Mithra Muthukrishnan (’16) used Seifert View to design a figure-8 knot and its Seifert surface. After tweaking in Seifert View, she exported the surface to Cinema4D. It ended up being a complex design process, since we wanted to color the knot and two sides of the surface with different colors. There, the surface was extruded in both directions creating the two sides of the Seifert surface. Finally, three copies of the surface were made. In one, all the surfaces were deleted leaving the knot. In another the knot and one side of the extrusion was deleted. In the final copy, the knot and the other side of the extrusion was deleted. This left three pieces which could each be given their own color before printing. The knot was colored red/pink, the different sides of the Seifert surface were colored white and yellow. The model was originally printed in color on the Projet-260 3D Systems printer. Later, I printed it on the MakerBot 2x printer in bright white. You can find the model here on Thingiverse.

The octopus model was designed by DanJoesph Quijada (’15) entirely in Cinema4D. The legs were made using parametric equations like $$x(t) = a\sqrt{2}t, y(t)=0, z(t) = b^2 cos^2(ct)e^{-dt^2}$$ for various constants $$a, b, c,$$ and $$d$$, and bounded time $$t$$. These curves were then thickened using a SweepNurbs. To make the octopus head, we first made a box, then extruded parts of the sides to alter the shape, then applied the Subdivision Surface tool to it. Finally we made minor adjustments, such as adding the eyes and changing the dimensions of the octopus to make it look more realistic. The model was originally printed in pink on the Projet-260 3D Systems printer. Later, I printed it on the MakerBot 2x printer in bright white, though I had some trouble with the legs. You can find the model here on Thingiverse.

# Torus Knots

I modeled the trefoil knot as two torus knots $$T(2,3)$$ and $$T(3,2)$$. The parametric equations for a $$T(p,q)$$ knot are $$x = \cos(pt)*(3+\cos(qt)), y=\sin(pt)*(3+\cos(qt))$$, and $$z=\sin(qt)$$. Here, $$p$$ is the number of times the knot winds around the longitude of a torus, and $$q$$ is the number of times the knot winds around the meridian of a torus.

Both models were printed on the FormLabs printer. I first made a small $$T(2,3)$$ knot with a label extruded out of the curve (as shown to the left). I used Cinema 4D to design the model by using the Formula Spline to draw the curve, the Sweep NURB to give the curve depth, and the Wrap Tool to wrap the text around the curve. I also used the Extrude Tool to give the equations depth and the Boole Tool to connect the equations to the curve. For both knots I had to make sure the ends of the knots overlapped correctly. Before printing the $$T(3,2)$$ knot, I had to change the range of $$t$$ to $$t=[0, 2\pi]$$ instead of $$t=[0, 5\pi]$$ (I initially used $$5\pi$$ to be sure that the curve closed).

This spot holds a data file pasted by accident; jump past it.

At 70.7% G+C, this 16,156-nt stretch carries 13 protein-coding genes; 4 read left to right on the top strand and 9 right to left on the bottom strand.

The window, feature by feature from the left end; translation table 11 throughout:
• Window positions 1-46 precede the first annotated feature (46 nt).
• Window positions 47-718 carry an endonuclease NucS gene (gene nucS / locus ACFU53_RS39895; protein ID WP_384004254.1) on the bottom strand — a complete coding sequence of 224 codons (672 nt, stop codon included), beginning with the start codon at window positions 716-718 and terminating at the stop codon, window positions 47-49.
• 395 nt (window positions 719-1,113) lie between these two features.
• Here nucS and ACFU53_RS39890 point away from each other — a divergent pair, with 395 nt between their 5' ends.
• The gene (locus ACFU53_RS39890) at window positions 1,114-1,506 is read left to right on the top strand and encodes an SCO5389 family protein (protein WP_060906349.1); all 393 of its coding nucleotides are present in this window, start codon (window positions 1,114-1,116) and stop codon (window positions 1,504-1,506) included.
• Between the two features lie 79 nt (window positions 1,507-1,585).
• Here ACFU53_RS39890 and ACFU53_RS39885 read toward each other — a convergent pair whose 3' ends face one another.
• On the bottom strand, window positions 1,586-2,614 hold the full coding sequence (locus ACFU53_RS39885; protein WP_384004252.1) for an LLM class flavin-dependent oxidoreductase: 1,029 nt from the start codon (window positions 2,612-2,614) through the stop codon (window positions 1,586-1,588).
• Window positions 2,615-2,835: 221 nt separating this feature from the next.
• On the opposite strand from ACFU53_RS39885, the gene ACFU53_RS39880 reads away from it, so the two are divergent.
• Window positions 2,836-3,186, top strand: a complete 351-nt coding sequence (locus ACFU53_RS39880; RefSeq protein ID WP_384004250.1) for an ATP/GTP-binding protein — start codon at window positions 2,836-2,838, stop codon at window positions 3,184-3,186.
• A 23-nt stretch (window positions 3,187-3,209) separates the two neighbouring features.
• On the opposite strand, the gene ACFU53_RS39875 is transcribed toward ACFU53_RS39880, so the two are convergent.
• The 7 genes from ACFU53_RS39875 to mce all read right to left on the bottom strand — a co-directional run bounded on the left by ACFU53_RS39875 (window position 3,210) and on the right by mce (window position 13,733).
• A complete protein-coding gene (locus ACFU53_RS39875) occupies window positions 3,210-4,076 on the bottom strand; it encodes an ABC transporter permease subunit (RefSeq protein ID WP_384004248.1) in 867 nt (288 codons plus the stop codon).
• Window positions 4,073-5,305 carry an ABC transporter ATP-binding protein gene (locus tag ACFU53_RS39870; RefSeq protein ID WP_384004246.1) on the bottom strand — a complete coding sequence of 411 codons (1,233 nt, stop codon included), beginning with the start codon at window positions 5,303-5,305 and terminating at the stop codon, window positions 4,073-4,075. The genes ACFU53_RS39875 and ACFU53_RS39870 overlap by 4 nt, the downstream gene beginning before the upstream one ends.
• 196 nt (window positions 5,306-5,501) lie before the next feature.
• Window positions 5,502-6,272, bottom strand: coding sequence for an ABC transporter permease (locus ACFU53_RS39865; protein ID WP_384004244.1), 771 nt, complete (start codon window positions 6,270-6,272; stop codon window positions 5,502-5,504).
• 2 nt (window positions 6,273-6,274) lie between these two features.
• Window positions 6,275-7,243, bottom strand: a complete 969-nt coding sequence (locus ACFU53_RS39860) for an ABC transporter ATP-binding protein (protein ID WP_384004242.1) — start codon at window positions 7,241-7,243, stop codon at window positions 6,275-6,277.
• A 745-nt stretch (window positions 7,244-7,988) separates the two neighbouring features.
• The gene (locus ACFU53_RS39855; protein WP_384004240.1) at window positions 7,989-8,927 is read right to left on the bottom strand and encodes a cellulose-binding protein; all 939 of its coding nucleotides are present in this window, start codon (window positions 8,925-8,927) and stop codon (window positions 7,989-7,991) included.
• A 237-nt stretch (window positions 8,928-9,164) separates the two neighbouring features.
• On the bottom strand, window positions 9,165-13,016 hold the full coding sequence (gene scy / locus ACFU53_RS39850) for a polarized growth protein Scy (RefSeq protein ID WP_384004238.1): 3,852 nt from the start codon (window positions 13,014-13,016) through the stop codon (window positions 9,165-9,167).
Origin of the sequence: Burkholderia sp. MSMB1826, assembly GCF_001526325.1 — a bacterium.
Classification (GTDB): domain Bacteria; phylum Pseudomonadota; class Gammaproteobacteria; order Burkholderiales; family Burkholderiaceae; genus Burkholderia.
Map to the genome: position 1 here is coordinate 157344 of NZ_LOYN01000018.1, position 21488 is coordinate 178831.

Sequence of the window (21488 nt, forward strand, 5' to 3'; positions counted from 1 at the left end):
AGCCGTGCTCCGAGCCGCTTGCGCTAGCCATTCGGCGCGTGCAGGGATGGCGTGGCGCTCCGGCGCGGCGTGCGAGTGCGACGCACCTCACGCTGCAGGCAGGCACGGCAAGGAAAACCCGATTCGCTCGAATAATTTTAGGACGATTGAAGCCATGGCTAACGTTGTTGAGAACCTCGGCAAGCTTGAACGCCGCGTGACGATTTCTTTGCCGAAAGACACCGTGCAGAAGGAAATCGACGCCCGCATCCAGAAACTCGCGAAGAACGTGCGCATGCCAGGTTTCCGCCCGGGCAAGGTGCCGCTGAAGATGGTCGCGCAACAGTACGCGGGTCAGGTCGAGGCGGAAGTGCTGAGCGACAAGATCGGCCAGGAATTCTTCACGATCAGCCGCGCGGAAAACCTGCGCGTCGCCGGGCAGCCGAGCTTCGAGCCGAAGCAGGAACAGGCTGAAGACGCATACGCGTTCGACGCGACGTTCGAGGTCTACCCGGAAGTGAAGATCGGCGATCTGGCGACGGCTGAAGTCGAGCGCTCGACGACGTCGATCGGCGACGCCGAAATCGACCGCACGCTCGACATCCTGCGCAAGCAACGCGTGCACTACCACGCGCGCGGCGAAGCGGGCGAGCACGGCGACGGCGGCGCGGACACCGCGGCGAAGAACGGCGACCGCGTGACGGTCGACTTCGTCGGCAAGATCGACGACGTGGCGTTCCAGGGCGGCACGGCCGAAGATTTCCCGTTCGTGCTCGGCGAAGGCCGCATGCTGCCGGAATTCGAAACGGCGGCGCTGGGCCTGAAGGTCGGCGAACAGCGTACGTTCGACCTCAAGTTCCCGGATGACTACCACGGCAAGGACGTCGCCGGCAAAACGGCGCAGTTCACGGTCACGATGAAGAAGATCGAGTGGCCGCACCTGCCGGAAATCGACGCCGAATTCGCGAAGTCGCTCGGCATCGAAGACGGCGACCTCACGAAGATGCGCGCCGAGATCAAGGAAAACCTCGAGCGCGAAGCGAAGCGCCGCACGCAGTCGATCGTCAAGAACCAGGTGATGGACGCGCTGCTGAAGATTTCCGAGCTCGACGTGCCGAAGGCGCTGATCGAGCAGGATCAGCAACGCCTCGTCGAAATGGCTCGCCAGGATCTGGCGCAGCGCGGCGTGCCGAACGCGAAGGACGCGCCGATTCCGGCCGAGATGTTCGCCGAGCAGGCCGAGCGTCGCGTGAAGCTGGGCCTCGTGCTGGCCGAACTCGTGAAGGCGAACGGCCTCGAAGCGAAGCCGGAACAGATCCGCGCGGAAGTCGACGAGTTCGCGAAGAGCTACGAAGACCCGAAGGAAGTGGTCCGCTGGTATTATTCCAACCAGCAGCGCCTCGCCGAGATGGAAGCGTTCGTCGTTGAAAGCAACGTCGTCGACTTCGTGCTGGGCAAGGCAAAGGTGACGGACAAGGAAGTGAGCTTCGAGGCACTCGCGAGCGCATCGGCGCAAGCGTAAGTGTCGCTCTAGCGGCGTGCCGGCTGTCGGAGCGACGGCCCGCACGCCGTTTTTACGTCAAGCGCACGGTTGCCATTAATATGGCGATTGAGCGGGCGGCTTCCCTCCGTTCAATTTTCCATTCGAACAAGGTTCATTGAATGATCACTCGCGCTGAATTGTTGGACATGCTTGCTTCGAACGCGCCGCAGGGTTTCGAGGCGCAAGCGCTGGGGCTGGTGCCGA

The first $$T(2,3)$$ knot came out nicely, however the text was a little small. Using the subscript made the numbers too small, so I reprinted the knot used parentheses instead, as shown here. The $$T(3,2)$$ knot also looked great, as it was smooth and there were merely small nubs where the supports were, which could be removed with an exacto blade. We’ve discovered that the FormLabs printer makes smoother surfaces and finer curves than does the MakerBot, which is why it is ideal for printing knots.

You can find the torus knots on Thingiverse here T(2,3) and here T(3,2). Instructions on how to make torus knots in Cinema 4D can be found here. Professor Denne has also created another worksheet in Mathematica about Torus knots. It can be found here.

# Walking down memory lane

In Fall of 2014 I taught Math 341 Introduction to Topology. As part of the class I had the students design and then print a topological object. For most students, this ended up being the highlight of the course.

We spent a week of class in the IQ center under the guidance of David Pfaff. He showed us how objects can be viewed in the stereo 3D lab and gave us a crash course in Cinema 4D. Students then let loose their imaginations and creativity. Many students chose to learn about knots and links, ribbon knots, and Seifert surfaces of knots and links. They produced some wonderful models. Other students chose to create objects with symmetry (like the 20 sided die), or the cube-like Cayley graph.

It turned out that getting the objects that could be 3d printed was hard work! Many objects had not been optimally made (for example with normal vectors pointing inwards). We were fortunate to have David Pfaff’s expertise in sorting out these errors. Eventually all the objects were printed using the IQ center’s ProJet 260. Some of them needed to be printed twice, as they broke when being removed from the printer. Many 3d printed math objects from this class and from Aaron Abrams first year seminar currently reside in the Mathematics Department.